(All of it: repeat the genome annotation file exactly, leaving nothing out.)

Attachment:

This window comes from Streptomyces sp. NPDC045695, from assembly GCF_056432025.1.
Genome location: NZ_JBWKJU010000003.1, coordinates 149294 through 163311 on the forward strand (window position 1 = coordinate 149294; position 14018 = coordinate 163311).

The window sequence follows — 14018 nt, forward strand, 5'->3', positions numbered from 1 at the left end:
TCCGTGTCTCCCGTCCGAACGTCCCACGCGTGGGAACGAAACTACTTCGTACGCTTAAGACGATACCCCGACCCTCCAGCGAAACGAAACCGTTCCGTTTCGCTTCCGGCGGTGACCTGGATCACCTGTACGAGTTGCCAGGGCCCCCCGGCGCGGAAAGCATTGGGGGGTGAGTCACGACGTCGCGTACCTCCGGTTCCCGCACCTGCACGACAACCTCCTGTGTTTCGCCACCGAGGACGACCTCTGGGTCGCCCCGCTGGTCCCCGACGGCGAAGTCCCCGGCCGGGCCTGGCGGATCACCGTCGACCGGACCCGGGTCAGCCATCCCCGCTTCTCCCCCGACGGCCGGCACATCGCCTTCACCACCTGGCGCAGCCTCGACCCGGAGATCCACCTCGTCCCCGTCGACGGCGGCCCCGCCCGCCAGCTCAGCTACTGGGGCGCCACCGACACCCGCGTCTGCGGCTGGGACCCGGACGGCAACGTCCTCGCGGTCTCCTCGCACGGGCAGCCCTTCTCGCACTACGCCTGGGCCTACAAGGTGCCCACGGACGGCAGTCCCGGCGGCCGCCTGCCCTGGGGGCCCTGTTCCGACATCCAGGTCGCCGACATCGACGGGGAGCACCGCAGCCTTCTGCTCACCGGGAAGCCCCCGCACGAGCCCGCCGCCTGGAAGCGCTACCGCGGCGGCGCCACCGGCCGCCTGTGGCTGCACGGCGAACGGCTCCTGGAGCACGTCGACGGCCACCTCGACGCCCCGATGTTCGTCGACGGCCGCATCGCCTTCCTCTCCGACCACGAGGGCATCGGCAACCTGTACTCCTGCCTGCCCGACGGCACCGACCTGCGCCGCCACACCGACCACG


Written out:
This window comes from Streptomyces sp. NPDC045695, from assembly GCF_056432025.1.
Genome location: NZ_JBWKJU010000003.1, coordinates 149294 through 163311 on the forward strand (window position 1 = coordinate 149294; position 14018 = coordinate 163311).

The window sequence follows — 14018 nt, forward strand, 5'->3', positions numbered from 1 at the left end:
TCCGTGTCTCCCGTCCGAACGTCCCACGCGTGGGAACGAAACTACTTCGTACGCTTAAGACGATACCCCGACCCTCCAGCGAAACGAAACCGTTCCGTTTCGCTTCCGGCGGTGACCTGGATCACCTGTACGAGTTGCCAGGGCCCCCCGGCGCGGAAAGCATTGGGGGGTGAGTCACGACGTCGCGTACCTCCGGTTCCCGCACCTGCACGACAACCTCCTGTGTTTCGCCACCGAGGACGACCTCTGGGTCGCCCCGCTGGTCCCCGACGGCGAAGTCCCCGGCCGGGCCTGGCGGATCACCGTCGACCGGACCCGGGTCAGCCATCCCCGCTTCTCCCCCGACGGCCGGCACATCGCCTTCACCACCTGGCGCAGCCTCGACCCGGAGATCCACCTCGTCCCCGTCGACGGCGGCCCCGCCCGCCAGCTCAGCTACTGGGGCGCCACCGACACCCGCGTCTGCGGCTGGGACCCGGACGGCAACGTCCTCGCGGTCTCCTCGCACGGGCAGCCCTTCTCGCACTACGCCTGGGCCTACAAGGTGCCCACGGACGGCAGTCCCGGCGGCCGCCTGCCCTGGGGGCCCTGTTCCGACATCCAGGTCGCCGACATCGACGGGGAGCACCGCAGCCTTCTGCTCACCGGGAAGCCCCCGCACGAGCCCGCCGCCTGGAAGCGCTACCGCGGCGGCGCCACCGGCCGCCTGTGGCTGCACGGCGAACGGCTCCTGGAGCACGTCGACGGCCACCTCGACGCCCCGATGTTCGTCGACGGCCGCATCGCCTTCCTCTCCGACCACGAGGGCATCGGCAACCTGTACTCCTGCCTGCCCGACGGCACCGACCTGCGCCGCCACACCGACCACG